adXistenZ, or Facebook’s Ultimate Digital Marketizer Gizmo

Warning: sarcasm ensues.

We can’t escape it. Facebook needs to keep selling ads. Not just more, but also better. And not just better ads, but also better ways to show us all these ads we love so much!

This conundrum eventually led to one of those really neat ideas.

As you’re probably aware by now, “Facebook is running out of new places to force its ads and it’s now going to start throwing autoplaying videos into messenger.” (source)

Whether they do or don’t go ahead with such a great idea, it seems Facebook is making yet another attempt to humanize itself. You know those people who are constantly interrupting conversations? Facebook just joined the gang, and will now help make human conversations more natural.

The real reason for this decision, however, is simple. As a friend put it:

“Gotta sell those ads, Senator!”

Instead of focusing on any internal revolt that might ensue, let’s think about the above-mentioned powerful fact-book of face-life.

After some careful thought, it becomes clear what Facebook must do:

Advertise all the things

The plan is to sell more and more ads. Just don’t show the ads to us real users.

Here’s the idea: Facebook takes a small dump on ethics (they’re good at it) and automates this incredible fake results-producing, metric-creating system: adXistenZ.

It will be an autonomous algorithmic environment where complex calculations correlate advertisement inputs with expectable sales outputs. Most importantly, this evolved system will be in charge of keeping the advertiser’s ROI in check.

It’s both simulation and reality, like a rigged arcade machine: advertisers pay to play, but will never win solely based on skill. On the other hand, they won’t lose solely based on chance: while the game is being played, the machine is calculating probable outcomes according to many different elements.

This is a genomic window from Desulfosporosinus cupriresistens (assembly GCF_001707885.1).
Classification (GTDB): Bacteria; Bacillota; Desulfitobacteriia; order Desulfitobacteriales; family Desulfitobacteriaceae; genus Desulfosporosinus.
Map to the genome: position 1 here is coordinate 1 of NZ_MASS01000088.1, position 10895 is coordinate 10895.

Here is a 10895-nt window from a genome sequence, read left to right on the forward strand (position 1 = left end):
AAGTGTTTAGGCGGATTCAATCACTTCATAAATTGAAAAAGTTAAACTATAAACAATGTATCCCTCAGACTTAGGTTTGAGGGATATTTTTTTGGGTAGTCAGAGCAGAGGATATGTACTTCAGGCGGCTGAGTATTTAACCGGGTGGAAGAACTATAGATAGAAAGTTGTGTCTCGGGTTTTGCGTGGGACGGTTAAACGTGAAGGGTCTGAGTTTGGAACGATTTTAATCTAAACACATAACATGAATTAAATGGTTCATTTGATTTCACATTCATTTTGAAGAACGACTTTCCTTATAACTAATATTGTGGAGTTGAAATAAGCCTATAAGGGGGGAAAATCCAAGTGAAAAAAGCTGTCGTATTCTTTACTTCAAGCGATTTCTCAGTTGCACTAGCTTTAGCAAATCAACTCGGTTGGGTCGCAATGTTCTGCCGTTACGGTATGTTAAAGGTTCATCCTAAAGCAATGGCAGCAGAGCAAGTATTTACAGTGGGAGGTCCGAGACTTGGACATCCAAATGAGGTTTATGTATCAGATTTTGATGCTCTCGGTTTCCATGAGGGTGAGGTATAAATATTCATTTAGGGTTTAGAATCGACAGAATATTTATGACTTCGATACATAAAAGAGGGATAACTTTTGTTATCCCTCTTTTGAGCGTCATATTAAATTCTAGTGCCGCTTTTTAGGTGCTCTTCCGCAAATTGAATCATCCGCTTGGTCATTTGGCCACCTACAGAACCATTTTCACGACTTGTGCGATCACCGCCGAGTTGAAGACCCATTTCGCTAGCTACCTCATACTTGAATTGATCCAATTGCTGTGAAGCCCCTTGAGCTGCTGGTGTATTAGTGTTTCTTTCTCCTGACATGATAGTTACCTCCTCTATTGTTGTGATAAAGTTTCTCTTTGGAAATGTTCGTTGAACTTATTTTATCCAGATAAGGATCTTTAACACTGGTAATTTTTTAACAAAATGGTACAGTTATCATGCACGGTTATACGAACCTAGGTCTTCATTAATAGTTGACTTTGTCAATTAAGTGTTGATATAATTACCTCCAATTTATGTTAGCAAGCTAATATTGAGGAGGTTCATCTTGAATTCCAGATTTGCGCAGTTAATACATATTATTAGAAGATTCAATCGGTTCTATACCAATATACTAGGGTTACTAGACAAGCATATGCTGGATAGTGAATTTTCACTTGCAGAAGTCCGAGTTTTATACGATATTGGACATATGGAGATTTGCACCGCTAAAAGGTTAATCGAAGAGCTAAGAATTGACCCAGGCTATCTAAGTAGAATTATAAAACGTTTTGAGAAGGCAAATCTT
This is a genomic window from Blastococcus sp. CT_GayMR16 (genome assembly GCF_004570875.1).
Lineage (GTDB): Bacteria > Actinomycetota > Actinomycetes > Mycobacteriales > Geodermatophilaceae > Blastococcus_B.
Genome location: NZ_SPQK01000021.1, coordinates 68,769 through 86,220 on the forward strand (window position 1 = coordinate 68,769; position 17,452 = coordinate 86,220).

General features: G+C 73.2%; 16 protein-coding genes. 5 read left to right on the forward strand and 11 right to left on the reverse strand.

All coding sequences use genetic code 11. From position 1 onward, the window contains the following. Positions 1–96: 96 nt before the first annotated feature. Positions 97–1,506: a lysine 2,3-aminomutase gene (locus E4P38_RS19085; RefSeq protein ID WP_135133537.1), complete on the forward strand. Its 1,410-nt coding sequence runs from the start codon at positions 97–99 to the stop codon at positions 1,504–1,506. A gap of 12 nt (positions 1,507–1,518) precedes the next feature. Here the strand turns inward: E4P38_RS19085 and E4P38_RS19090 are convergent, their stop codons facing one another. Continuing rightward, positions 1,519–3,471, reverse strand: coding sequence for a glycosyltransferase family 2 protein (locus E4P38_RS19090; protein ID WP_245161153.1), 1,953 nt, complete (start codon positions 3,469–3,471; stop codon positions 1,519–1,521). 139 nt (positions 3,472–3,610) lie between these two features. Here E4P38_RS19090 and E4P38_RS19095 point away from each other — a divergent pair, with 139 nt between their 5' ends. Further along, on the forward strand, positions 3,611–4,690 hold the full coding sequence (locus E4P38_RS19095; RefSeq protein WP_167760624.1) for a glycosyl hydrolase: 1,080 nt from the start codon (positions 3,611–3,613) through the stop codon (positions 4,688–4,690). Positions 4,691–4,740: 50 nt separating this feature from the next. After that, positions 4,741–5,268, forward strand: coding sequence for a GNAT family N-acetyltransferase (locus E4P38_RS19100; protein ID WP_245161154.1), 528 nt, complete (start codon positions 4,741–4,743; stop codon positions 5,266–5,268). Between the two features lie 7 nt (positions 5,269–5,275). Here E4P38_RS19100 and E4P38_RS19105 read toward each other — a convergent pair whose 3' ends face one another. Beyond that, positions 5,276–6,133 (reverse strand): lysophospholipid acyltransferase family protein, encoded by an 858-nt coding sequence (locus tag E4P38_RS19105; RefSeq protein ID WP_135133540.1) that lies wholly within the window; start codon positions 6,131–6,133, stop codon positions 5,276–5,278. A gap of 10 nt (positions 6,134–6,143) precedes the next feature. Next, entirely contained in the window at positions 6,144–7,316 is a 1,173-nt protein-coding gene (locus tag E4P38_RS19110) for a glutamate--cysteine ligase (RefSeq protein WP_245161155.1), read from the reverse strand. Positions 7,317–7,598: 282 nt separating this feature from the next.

The advertising experience will become more natural.

Continuous positive results

The system can’t allow anyone to win or lose too often, too consecutively. It must be constantly learning, readjusting, and optimizing the profile it built for that unique single advertiser.

This means this state-of-the-art system should be neither too generous, nor too ominous. In some days, it goes down, and results are excruciating to look at. The views and click-through rates will decrease. The advertiser falls down an “adxistencial” pit. Everything seems lost.

Cruelty must be balanced, however. Facebook can’t afford to be exceedingly cruel. These negative results are nothing but challenging moments, set to strengthen the advertiser’s character, a reminder of the hardships of life.

They are quickly followed by a similar period or positive growth. When the advertiser will eventually decide to look at the weekly/monthly analytics, realizing that the campaigns are doing very well, overall, despite the lows.

Things look promising, and the advertiser is assured that the work has an impact: they are making their small contribution, and the world is now a better place.

If there’s no accessible indicator to demonstrate that the advertiser is constantly “winning,” the system fails.

Now we’re growth hacking!

Side-note: where is the ROI?

One could say there must be reinvestment to produce real return on investment, or “ROI”. For example, having me click the ad and visiting your landing page about soap isn’t enough: I should buy it as well.

While this could be tricky, I don’t see it as an impediment to anything. Basically, Facebook would have to acquire some goods from the brand every now and then. Maybe Jeff Bezos (or, as I like to call him, “Jefe Besos”) could share a few tricks, I don’t know. Food for thought.